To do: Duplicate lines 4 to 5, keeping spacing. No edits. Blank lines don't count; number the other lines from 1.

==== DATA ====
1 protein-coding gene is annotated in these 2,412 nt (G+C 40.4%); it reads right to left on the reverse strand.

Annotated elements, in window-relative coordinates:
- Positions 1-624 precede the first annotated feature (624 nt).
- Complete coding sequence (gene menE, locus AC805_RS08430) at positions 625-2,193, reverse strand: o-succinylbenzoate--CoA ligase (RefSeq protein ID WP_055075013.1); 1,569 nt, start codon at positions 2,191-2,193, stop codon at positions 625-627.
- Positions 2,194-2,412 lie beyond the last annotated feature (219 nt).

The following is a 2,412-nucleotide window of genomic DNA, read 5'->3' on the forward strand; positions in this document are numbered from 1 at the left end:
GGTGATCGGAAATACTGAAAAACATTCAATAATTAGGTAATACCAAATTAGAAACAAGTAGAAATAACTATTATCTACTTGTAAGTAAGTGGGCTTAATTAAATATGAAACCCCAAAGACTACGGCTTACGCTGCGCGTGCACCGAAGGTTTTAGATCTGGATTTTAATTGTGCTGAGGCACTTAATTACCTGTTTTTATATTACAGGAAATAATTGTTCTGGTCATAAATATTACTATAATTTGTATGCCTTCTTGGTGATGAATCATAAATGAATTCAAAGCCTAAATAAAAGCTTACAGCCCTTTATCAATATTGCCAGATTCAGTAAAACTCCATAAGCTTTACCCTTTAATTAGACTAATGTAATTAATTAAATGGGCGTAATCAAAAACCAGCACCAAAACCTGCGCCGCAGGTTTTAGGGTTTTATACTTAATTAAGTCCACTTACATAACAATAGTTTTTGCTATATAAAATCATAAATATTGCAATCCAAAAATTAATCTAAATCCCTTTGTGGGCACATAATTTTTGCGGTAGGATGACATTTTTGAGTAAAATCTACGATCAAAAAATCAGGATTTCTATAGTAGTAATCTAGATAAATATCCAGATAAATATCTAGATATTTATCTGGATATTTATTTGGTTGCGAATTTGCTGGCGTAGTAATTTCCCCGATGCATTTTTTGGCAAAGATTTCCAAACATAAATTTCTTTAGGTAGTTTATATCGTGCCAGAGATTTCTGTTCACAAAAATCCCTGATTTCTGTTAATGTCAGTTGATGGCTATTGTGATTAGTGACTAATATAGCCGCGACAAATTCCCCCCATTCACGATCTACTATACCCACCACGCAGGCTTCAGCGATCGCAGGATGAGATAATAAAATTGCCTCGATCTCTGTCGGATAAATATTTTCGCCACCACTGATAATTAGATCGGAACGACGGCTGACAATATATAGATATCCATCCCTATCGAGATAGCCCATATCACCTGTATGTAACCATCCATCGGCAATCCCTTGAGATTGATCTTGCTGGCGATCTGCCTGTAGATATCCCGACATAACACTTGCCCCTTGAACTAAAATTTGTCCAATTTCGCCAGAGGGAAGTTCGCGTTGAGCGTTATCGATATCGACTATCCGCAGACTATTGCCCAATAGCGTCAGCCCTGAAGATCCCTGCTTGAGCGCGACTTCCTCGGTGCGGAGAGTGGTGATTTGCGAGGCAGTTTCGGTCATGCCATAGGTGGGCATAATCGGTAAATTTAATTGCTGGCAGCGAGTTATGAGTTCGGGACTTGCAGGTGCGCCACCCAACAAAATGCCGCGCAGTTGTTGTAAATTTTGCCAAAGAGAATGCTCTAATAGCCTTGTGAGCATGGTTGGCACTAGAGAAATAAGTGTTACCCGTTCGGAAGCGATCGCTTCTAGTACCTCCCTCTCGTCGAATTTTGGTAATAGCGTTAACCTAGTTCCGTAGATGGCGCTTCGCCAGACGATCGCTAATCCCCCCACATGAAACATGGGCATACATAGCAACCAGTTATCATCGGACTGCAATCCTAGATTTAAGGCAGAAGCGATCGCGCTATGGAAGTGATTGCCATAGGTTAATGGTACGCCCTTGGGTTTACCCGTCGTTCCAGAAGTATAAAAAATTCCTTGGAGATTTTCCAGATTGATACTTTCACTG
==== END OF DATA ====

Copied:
- Complete coding sequence (gene menE, locus AC805_RS08430) at positions 625-2,193, reverse strand: o-succinylbenzoate--CoA ligase (RefSeq protein ID WP_055075013.1); 1,569 nt, start codon at positions 2,191-2,193, stop codon at positions 625-627.
- Positions 2,194-2,412 lie beyond the last annotated feature (219 nt).